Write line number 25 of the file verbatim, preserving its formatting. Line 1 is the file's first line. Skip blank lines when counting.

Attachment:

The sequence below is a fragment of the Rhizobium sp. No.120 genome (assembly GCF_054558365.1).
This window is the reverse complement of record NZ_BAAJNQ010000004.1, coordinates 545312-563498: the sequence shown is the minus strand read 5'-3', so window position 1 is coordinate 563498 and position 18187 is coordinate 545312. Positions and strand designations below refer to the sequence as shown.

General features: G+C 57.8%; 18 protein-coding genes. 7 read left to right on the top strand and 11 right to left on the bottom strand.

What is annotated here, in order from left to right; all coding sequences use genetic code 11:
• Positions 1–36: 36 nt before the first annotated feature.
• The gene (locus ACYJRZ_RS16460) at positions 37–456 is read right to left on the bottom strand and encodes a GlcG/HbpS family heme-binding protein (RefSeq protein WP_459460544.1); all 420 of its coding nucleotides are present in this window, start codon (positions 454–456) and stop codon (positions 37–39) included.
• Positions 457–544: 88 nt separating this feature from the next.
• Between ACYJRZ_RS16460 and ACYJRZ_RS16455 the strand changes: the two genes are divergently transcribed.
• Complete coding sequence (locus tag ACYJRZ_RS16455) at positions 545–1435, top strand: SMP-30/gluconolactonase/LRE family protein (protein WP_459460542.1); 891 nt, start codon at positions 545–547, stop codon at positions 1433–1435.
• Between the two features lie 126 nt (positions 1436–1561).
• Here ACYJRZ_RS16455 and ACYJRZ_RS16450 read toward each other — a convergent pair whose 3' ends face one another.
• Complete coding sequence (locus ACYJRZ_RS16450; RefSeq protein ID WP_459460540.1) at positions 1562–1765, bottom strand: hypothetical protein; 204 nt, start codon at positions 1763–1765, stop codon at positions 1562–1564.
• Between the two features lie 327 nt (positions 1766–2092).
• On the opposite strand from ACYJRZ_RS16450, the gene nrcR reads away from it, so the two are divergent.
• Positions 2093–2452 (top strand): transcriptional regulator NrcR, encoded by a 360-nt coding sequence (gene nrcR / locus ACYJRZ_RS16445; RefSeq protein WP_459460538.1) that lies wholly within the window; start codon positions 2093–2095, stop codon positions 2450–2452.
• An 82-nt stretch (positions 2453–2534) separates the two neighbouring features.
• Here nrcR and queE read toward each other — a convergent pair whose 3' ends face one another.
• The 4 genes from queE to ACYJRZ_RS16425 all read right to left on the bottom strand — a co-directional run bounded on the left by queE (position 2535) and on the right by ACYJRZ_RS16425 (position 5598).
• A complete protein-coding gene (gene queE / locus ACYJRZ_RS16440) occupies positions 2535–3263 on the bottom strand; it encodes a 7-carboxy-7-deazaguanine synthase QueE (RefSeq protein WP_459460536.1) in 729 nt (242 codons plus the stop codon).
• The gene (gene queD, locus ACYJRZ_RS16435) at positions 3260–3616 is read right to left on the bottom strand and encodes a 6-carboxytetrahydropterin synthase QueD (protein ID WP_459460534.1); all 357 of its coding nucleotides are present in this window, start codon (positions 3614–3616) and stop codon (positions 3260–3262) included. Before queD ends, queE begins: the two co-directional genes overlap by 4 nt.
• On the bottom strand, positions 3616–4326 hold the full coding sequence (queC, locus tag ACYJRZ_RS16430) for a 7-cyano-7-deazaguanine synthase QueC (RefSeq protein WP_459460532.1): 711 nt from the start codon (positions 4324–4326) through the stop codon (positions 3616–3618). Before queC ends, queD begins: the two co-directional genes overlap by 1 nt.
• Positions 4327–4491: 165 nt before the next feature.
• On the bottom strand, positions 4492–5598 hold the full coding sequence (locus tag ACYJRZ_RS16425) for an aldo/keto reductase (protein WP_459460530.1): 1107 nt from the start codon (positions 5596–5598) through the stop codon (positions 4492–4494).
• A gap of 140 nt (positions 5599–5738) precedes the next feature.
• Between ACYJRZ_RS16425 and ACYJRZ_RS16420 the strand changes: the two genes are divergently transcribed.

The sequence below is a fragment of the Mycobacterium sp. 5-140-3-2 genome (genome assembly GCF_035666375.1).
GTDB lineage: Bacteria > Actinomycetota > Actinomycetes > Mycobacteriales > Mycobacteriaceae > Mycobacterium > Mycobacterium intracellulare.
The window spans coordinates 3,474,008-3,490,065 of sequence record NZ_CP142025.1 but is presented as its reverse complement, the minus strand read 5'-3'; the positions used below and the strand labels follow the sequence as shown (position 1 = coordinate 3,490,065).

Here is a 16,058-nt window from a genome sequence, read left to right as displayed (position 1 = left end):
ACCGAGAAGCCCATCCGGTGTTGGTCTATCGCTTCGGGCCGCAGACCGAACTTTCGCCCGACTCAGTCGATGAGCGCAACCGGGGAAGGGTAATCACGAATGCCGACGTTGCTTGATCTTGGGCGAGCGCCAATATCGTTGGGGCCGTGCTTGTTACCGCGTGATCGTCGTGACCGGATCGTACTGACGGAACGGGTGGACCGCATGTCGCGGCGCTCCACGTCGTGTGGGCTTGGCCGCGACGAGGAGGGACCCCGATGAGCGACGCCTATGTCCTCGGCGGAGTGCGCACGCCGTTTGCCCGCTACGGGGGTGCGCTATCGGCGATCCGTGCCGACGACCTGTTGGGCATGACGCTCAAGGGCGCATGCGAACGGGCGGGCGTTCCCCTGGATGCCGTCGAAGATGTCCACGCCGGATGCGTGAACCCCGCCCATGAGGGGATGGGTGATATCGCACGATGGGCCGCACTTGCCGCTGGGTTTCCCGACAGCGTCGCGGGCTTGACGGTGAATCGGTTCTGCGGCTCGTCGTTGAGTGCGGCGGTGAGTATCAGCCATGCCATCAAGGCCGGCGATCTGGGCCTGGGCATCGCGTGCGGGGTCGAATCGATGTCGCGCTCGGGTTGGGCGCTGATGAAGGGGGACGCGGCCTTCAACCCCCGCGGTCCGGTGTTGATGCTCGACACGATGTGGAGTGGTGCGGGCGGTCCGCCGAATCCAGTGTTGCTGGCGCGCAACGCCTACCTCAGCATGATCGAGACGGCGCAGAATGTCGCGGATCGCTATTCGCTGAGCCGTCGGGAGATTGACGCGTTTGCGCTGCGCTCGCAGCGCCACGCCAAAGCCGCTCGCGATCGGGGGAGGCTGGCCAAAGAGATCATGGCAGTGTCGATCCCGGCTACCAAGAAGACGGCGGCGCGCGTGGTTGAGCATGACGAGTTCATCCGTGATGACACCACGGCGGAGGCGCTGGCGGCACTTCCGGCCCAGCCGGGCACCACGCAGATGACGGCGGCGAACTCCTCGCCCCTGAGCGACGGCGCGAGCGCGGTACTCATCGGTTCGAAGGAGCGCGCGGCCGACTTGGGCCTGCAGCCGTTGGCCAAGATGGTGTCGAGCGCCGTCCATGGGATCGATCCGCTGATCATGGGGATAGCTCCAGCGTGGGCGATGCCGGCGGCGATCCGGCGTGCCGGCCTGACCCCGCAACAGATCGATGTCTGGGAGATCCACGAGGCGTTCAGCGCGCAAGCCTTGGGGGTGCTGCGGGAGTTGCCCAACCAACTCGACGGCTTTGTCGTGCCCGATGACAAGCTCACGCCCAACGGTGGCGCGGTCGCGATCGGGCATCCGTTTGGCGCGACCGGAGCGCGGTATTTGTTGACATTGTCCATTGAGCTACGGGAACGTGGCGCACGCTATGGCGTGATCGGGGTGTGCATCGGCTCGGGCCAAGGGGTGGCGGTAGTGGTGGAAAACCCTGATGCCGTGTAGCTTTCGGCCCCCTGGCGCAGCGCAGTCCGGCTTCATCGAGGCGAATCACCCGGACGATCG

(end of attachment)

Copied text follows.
• Between ACYJRZ_RS16425 and ACYJRZ_RS16420 the strand changes: the two genes are divergently transcribed.